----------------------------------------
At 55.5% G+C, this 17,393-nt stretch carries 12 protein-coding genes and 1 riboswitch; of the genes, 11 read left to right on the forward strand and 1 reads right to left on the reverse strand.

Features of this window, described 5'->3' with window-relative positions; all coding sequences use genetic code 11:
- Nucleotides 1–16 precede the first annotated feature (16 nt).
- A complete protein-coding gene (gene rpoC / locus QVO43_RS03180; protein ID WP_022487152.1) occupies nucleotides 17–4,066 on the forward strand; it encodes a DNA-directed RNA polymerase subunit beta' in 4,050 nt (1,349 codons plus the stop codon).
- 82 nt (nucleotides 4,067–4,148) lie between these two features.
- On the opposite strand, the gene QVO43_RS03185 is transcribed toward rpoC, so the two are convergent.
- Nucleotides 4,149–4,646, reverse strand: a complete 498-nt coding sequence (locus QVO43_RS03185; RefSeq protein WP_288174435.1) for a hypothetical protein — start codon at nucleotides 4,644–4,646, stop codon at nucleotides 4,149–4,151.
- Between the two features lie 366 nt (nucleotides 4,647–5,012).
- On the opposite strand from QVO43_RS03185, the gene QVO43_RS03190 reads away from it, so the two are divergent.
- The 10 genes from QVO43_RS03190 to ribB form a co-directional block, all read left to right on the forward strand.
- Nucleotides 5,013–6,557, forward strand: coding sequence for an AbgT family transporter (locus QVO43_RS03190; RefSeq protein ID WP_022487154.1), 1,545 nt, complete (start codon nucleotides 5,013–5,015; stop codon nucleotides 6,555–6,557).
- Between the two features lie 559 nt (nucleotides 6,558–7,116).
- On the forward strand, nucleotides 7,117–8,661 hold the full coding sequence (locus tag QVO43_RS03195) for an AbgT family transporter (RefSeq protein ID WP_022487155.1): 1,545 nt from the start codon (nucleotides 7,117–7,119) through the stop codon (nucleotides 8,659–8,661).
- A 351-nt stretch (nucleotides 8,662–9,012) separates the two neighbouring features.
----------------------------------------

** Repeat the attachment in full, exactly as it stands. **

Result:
At 55.5% G+C, this 17,393-nt stretch carries 12 protein-coding genes and 1 riboswitch; of the genes, 11 read left to right on the forward strand and 1 reads right to left on the reverse strand.

Features of this window, described 5'->3' with window-relative positions; all coding sequences use genetic code 11:
- Nucleotides 1–16 precede the first annotated feature (16 nt).
- A complete protein-coding gene (gene rpoC / locus QVO43_RS03180; protein ID WP_022487152.1) occupies nucleotides 17–4,066 on the forward strand; it encodes a DNA-directed RNA polymerase subunit beta' in 4,050 nt (1,349 codons plus the stop codon).
- 82 nt (nucleotides 4,067–4,148) lie between these two features.
- On the opposite strand, the gene QVO43_RS03185 is transcribed toward rpoC, so the two are convergent.
- Nucleotides 4,149–4,646, reverse strand: a complete 498-nt coding sequence (locus QVO43_RS03185; RefSeq protein WP_288174435.1) for a hypothetical protein — start codon at nucleotides 4,644–4,646, stop codon at nucleotides 4,149–4,151.
- Between the two features lie 366 nt (nucleotides 4,647–5,012).
- On the opposite strand from QVO43_RS03185, the gene QVO43_RS03190 reads away from it, so the two are divergent.
- The 10 genes from QVO43_RS03190 to ribB form a co-directional block, all read left to right on the forward strand.
- Nucleotides 5,013–6,557, forward strand: coding sequence for an AbgT family transporter (locus QVO43_RS03190; RefSeq protein ID WP_022487154.1), 1,545 nt, complete (start codon nucleotides 5,013–5,015; stop codon nucleotides 6,555–6,557).
- Between the two features lie 559 nt (nucleotides 6,558–7,116).
- On the forward strand, nucleotides 7,117–8,661 hold the full coding sequence (locus tag QVO43_RS03195) for an AbgT family transporter (RefSeq protein ID WP_022487155.1): 1,545 nt from the start codon (nucleotides 7,117–7,119) through the stop codon (nucleotides 8,659–8,661).
- A 351-nt stretch (nucleotides 8,662–9,012) separates the two neighbouring features.